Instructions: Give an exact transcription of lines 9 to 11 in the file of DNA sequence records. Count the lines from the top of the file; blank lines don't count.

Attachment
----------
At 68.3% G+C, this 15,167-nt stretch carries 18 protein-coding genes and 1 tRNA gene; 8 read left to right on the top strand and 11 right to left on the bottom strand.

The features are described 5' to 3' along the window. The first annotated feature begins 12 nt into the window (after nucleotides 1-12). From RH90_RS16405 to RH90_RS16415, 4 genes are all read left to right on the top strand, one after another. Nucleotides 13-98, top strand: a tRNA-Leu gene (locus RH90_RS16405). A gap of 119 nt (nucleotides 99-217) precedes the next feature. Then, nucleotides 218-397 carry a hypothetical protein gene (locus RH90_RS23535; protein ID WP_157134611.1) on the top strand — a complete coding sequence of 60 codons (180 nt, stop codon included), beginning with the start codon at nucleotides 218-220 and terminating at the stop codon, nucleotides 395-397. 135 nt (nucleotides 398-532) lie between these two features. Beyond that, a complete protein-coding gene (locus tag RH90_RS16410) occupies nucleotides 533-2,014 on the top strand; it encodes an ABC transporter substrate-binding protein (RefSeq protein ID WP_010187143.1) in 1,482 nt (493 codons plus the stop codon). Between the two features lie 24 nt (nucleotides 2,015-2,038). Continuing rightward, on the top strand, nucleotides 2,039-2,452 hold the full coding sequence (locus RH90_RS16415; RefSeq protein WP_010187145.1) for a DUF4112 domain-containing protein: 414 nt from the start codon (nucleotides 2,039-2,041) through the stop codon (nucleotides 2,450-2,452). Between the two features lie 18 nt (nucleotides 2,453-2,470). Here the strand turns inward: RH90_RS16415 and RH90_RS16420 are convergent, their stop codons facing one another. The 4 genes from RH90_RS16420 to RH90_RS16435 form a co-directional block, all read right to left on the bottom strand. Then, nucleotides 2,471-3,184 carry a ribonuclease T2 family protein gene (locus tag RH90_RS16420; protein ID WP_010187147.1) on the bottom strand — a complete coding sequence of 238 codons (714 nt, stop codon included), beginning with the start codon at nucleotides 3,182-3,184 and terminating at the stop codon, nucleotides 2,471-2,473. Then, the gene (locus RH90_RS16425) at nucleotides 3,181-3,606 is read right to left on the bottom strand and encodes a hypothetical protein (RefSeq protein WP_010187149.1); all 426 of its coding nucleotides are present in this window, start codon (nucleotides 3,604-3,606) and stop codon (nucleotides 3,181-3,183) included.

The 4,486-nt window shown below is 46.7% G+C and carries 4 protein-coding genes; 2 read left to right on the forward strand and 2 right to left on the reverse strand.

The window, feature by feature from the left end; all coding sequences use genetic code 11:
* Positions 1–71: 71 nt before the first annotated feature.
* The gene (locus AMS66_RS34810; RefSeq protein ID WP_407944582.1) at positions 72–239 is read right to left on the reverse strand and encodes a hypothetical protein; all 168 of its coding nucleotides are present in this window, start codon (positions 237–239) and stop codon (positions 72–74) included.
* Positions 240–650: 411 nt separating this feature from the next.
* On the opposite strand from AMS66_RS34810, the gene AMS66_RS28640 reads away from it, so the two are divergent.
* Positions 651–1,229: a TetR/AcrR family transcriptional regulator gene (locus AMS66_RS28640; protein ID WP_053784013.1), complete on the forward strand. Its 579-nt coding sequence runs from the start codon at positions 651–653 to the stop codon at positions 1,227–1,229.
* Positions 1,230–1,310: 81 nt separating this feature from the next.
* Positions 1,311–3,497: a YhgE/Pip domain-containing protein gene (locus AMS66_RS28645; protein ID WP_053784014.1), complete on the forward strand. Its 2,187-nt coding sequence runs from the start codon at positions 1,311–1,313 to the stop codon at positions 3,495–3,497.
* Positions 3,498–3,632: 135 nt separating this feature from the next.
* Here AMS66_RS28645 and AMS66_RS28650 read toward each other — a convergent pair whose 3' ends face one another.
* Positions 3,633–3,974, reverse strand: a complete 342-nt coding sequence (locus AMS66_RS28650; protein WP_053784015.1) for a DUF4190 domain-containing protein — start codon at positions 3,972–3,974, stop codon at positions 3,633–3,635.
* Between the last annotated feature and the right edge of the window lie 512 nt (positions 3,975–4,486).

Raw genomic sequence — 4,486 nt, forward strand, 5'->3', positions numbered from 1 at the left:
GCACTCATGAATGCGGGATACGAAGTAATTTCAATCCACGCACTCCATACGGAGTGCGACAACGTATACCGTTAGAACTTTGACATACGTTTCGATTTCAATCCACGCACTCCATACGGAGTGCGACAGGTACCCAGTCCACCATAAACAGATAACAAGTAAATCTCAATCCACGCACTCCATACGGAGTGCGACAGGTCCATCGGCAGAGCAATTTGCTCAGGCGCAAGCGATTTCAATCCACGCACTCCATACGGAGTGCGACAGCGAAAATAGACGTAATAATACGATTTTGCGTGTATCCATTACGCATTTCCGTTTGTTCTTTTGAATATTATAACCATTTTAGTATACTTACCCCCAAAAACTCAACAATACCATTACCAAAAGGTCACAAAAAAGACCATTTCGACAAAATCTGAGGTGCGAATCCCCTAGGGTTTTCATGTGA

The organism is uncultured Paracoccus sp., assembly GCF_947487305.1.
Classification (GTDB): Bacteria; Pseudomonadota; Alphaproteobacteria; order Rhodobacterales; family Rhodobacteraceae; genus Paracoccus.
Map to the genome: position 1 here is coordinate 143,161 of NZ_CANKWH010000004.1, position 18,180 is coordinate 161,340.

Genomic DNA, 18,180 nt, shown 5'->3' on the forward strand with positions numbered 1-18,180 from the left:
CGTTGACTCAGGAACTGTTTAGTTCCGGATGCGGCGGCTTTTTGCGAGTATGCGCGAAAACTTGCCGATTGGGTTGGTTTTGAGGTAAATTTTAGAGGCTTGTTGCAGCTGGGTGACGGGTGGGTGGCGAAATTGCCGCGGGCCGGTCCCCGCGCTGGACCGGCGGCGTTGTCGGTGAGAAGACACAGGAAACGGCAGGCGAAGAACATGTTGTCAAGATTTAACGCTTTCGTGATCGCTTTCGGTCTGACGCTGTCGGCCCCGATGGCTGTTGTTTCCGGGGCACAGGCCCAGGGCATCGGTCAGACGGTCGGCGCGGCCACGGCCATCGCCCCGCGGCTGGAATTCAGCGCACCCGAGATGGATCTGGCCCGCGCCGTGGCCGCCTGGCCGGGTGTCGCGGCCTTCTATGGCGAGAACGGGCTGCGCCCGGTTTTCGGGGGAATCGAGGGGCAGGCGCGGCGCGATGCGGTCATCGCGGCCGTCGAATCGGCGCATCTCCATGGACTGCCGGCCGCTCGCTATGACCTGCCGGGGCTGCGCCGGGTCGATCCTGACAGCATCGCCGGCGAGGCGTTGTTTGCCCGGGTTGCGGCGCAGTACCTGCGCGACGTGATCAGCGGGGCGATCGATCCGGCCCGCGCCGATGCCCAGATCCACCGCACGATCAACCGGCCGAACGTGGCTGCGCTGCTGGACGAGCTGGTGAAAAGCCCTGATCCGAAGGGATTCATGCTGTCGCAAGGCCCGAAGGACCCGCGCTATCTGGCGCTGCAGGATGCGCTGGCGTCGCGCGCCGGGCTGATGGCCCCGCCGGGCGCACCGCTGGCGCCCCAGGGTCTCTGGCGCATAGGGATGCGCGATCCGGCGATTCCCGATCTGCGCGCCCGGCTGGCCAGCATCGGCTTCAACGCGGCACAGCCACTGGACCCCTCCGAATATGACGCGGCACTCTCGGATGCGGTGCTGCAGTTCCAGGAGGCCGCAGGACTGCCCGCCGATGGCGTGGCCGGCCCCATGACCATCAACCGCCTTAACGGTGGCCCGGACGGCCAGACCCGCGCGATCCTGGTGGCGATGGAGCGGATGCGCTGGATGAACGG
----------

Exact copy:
* Positions 651–1,229: a TetR/AcrR family transcriptional regulator gene (locus AMS66_RS28640; protein ID WP_053784013.1), complete on the forward strand. Its 579-nt coding sequence runs from the start codon at positions 651–653 to the stop codon at positions 1,227–1,229.
* Positions 1,230–1,310: 81 nt separating this feature from the next.
* Positions 1,311–3,497: a YhgE/Pip domain-containing protein gene (locus AMS66_RS28645; protein ID WP_053784014.1), complete on the forward strand. Its 2,187-nt coding sequence runs from the start codon at positions 1,311–1,313 to the stop codon at positions 3,495–3,497.